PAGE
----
Gen­uine medicine or bo­gus science?

De­spite re­peated at­tacks on it by science, home­opa­thy is the fastest grow­ing medicine in the world to­day


The de­bate home­pa­thy goes on

HOME­OPA­THY DOESN'T work. In fact, you are prob­a­bly bet­ter off with­out it.This caveat comes from Australia’s Na­tional Health and Medicine Re­search Coun­cil (nhmrc), which last month de­clared home­opa­thy as use­less in treat­ing ail­ments rang­ing from com­mon cold to malaria.

The re­view­ers didn’t get into the com­plex and rather fu­tile de­bate over home­opa­thy’s slip­pery the­o­ret­i­cal foun­da­tions. In­stead, they kept it sim­ple by ask­ing whether it re­ally worked. This ap­proach, called ev­i­dence-based medicine, is now a popular method of in­quiry into the claims of al­ter­na­tive medicine.

Pre­dictably, the find­ing has reignited ver­bal skir­mishes be­tween op­pos­ing camps. Re­spected Bri­tish naysay­ers like Ben Goldacre and Edzard Ernst took the op­por­tu­nity to de­nounce home­opa­thy as not only un­sci­en­tific but also a con job on gullible pa­tients and help­less tax­pay­ers alike.

De­fend­ers of home­opa­thy were quick to slam the re­view as biased and flawed, ar­gu­ing that ran­domised con­trolled trial, the gold stan­dard in West­ern medicine, treats ev­ery hu­man be­ing as the same when it comes to treat­ing any given ail­ment. This, they ar­gue, con­tra­dicts the very in­di­vid­u­alised na­ture of home­o­pathic treat­ment.

This isn’t the first at­tempt by science to “ex­pose” home­opa­thy.In Au­gust, 2005, Bri­tish med­i­cal jour­nal The Lancet pub­lished a clus­ter of stud­ies damn­ing home­opa­thy as no “bet­ter than a placebo”. How­ever, the stud­ies were later at­tacked for be­ing biased and lack­ing in rigour. Again, in 2010,a study by the Bri­tish House of Com­mons rub­bished home­opa­thy as quack­ery and even rec­om­mended that the Na­tional Health Scheme (nhs) stop fund­ing it.The gov­ern­ment though, de­cided against it as home­opa­thy had a large fol­low­ing.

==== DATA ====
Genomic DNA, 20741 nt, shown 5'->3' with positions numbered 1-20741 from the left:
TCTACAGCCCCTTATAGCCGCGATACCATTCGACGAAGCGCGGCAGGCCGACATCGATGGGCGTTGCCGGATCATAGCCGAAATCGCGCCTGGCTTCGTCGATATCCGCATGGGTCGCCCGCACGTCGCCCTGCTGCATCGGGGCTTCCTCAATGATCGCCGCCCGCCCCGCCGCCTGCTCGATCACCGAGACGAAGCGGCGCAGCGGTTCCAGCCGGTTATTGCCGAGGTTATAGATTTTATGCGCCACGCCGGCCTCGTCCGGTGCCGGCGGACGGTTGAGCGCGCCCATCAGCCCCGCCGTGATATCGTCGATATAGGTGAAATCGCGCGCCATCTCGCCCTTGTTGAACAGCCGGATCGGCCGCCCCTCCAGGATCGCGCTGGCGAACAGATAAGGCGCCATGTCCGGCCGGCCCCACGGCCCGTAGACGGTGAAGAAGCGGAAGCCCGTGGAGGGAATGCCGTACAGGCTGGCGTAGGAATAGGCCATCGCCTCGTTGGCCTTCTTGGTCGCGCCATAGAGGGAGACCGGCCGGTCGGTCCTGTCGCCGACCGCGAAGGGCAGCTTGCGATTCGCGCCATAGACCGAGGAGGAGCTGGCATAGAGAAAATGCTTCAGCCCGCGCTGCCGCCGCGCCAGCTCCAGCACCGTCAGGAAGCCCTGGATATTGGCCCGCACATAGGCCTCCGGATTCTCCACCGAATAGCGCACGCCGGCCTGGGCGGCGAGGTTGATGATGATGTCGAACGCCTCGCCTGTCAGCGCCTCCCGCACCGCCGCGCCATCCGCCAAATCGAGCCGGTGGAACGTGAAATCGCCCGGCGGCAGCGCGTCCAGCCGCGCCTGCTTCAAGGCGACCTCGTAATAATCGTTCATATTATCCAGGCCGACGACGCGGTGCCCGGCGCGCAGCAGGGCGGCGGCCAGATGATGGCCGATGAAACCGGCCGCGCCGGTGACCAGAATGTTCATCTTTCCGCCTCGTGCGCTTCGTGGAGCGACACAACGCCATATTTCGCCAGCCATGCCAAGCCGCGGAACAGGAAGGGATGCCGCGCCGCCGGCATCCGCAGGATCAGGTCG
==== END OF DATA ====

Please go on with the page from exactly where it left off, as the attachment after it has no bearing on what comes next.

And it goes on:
Home­opa­thy gets un­der the skin of sci­en­tists not just be­cause of its mass ap­peal but also be­cause it flies in the face of sci­en­tific logic.It is founded on the be­lief that “like cures like” and that the more di­luted the medicine (most home­o­pathic medicines are di­luted 1060 times in al­co­hol or dis­tilled wa­ter), the more po­tent and ef­fec­tive it is.Now, this de­gree of di­lu­tion will ren­der the orig­i­nal sub­stance ethe­real, leav­ing be­hind its “mem­ory” or “essence”. That this ghostly pres­ence cures the body of its many aber­ra­tions is pure bunkum, claim crit­ics.

Pa­trons of home­opa­thy do con­cede that it is coun­ter­in­tu­itive.To make sense of it, they grasp at any prover­bial straw, such as nanopar­ti­cles, or the sheer com­plex­ity of the heal­ing process that can’t be re­duced, as mod­ern medicine does, to a lin­ear “A cures B” for­mula. Nonethe­less, what mat­ters is that it works for many. As Bri­tish nov­el­ist Jeanette Win­ter­son wrote in The Guardian, “Where is the sci­en­tific sense in say­ing that be­cause we don’t un­der­stand some­thing, even though we can dis­cern its ef­fects, we have to ig­nore it, scorn it, or sup­press it?”

The sci­en­tific cri­tique of home­opa­thy seems a tad tire­some now with both sides re­cy­cling the same old ar­gu­ments. A more fas­ci­nat­ing co­nun­drum to mull over is how is it that mil­lions of peo­ple put their money in some­thing they be­lieve works for them but which science trashes as bo­gus. No ready or sim­ple an­swers there. How­ever, au­thors of the present re­view be­lieve that their find­ings will at least pro­voke peo­ple into think­ing about med­i­cal ev­i­dence, and help them judge bet­ter. Wish­ful think­ing, given the grow­ing public dis­il­lu­sion­ment with mod­ern medicine.

For now, home­opa­thy seems to be win­ning. It is re­port­edly the fastest grow­ing medicine in the world to­day, and by 2035, its pro­jected worth would be about US $1.1 tril­lion. In In­dia alone, there are half-a-mil­lion reg­is­tered home­opaths cater­ing to 100 mil­lion pa­tients. To para­phrase Mark Twain, re­ports of home­opa­thy’s death have been greatly ex­ag­ger­ated.


Newspapers in English

Newspapers from India

© PressReader. All rights reserved.